Thursday, December 11, 2008
I've never been a fan of horror films. Apart from the general lack of production values, taut writing and decent acting, I feel manipulated into shocking moments rather than horrifying ones. Basically, something jumps out at me to make me have an asthma attack rather than really cutting into my basest nightmares. Instead, I often turn to documentaries. The cold sting of reality will forever unsettle me more than any beast or monster, and many docs can wind up horrifying with even the most genial of setups. Such a film is Jesus Camp, a look into a Christian retreat that becomes a terrifying look into religious fundamentalism.
The camp is question is called the Kids on Fire School of Ministry, a name that immediately invokes images of suicide bombers, not love. It is run by Becky Fischer, a firebrand who speaks in tongues and seems to inspire love of the Lord through fearful talk of damnation. She so thoroughly cows the children that when she damns the fat and lazy of America, no one points out her own girth.
We follow the lives of three of the children in attendance: Levi, Rachael, and Tory. Levi is homeschooled and has actually preached several sermons at his father's church. We meet him as his mother teaches him that Creationism is the "only explanation that has all the answers" and that global warming is a hoax, though what people have to gain from the lie she never explains. Rachael, the daughter of a pastor, is first shown handing out pamphlets to patrons at a bowling alley. Tory listens to Christian heavy metal and deplores the sinful popular muic of the day.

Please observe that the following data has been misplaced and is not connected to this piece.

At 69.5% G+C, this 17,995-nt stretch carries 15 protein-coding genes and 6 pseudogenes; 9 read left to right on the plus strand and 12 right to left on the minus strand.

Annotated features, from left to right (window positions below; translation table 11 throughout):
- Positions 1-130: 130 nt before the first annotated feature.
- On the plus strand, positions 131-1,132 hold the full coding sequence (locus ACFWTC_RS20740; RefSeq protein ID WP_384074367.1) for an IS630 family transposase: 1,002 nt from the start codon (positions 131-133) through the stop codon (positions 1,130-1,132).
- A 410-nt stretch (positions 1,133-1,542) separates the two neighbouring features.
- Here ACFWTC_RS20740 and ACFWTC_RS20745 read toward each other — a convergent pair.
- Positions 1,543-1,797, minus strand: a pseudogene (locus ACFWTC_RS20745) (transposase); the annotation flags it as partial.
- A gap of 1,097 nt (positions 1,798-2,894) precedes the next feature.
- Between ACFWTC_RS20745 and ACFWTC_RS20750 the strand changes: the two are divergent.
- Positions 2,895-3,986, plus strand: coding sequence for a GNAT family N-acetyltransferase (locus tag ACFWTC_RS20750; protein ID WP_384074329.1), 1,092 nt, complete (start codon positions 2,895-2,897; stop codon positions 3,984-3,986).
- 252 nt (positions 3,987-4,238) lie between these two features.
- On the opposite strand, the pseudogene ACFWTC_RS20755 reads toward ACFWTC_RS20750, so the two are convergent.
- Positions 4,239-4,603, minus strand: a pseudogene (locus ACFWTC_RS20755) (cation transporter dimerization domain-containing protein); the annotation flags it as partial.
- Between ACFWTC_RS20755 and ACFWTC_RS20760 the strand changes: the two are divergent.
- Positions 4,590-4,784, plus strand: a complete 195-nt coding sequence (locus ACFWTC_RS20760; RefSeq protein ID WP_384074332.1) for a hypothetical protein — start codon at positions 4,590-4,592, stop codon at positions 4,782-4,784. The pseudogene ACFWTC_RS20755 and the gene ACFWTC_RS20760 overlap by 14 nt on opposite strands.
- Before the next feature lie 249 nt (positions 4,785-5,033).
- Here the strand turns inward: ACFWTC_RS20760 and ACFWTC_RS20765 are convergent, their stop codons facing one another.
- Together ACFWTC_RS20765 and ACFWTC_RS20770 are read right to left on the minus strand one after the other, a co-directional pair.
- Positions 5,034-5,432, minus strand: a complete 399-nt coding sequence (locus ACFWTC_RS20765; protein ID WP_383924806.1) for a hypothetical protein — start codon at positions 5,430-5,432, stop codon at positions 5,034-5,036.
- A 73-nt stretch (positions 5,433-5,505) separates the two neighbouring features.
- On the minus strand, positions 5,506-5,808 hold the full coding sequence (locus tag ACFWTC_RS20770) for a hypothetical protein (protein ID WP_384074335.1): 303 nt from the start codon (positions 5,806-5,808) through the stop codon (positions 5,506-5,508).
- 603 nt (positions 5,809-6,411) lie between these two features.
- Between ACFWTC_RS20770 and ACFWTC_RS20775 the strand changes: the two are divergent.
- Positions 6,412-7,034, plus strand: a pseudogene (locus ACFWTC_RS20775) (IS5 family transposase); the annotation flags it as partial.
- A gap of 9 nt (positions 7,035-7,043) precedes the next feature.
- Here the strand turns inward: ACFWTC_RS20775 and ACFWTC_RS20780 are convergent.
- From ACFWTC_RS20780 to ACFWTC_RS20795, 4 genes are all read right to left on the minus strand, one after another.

It's too easy to say that these children have been brainwashed, but Fischer leaves us little choice; she remarks that Muslim fundamentalists so thoroughly indoctrinate their own children that they are willing to give their lives and says that Christians must do the same thing. When the camp counselors speak of these kids as soldiers for Christ, you can't help but wonder how literal they're being. More than once, she reduces the campers to tears with promises of hellfire if they do not give themselves fully to Christ.
As I watched Jesus Camp, I felt more and more repulsed by what I was seeing. The counselors take the message of Christ's love and pervert it; they speak of abortion to children who cannot be older than 10 years old. They bring out a cardboard cut-out of George Bush and instruct the children to pray that he surrounds himself with faithful staffers. Their "hook 'em when they're young" outlook sends chills down the spine. (Now ex-)Evangelical leader Ted Haggard preaches in a megachurch, then sits down aftewards and gleefully tells the filmmakers that, if all the Evangelicals vote, they can decide any election. In his own mind, he's the most important man in America. But quite humble I'm sure.
Sadly, the film is not perfect. At only 84 minutes, Jesus Camp never really delves into its subject; I feel more like I've just watched a highlights reel rather than an actual documentary. Because of its length, it never provides us with a real opposing view. Oh, we get one alright, but it's in the form of a radio host who proclaims his own Christianity and decries the practices of the Evangelicals. Such scenes are essential but, as we never get any more dissent, they feel ancillary and tacked on. If they really wanted to be objective, the filmmakers would have shown other, kinder churches. Many documentaries pick a very specific subject and stick to it, but Jesus Camp would have greatly benefited from being less myopic.
How then do I rate the film? It's trying so hard not to judge these warped tykes or the adults who control them that I can't say I learned much. However, I would be lying if I said this didn't stick with me, if it didn't shine a light into a shameful practice. In the film, Fischer chipperly states that George Bush provided them with a platform to legitimacy, that he ushered in a Golden Age for them. I cannot help but think that, with the first black man and a staunch liberal about to enter office, the horrors of Jesus Camp will seem like (excuse me for a moment) child's play.
Note: After watching it, I couldn't help but be somewhat warmed that Evangelical leader Ted Haggard has since been humiliated and that the camp closed because of this film. Sometimes it takes so little.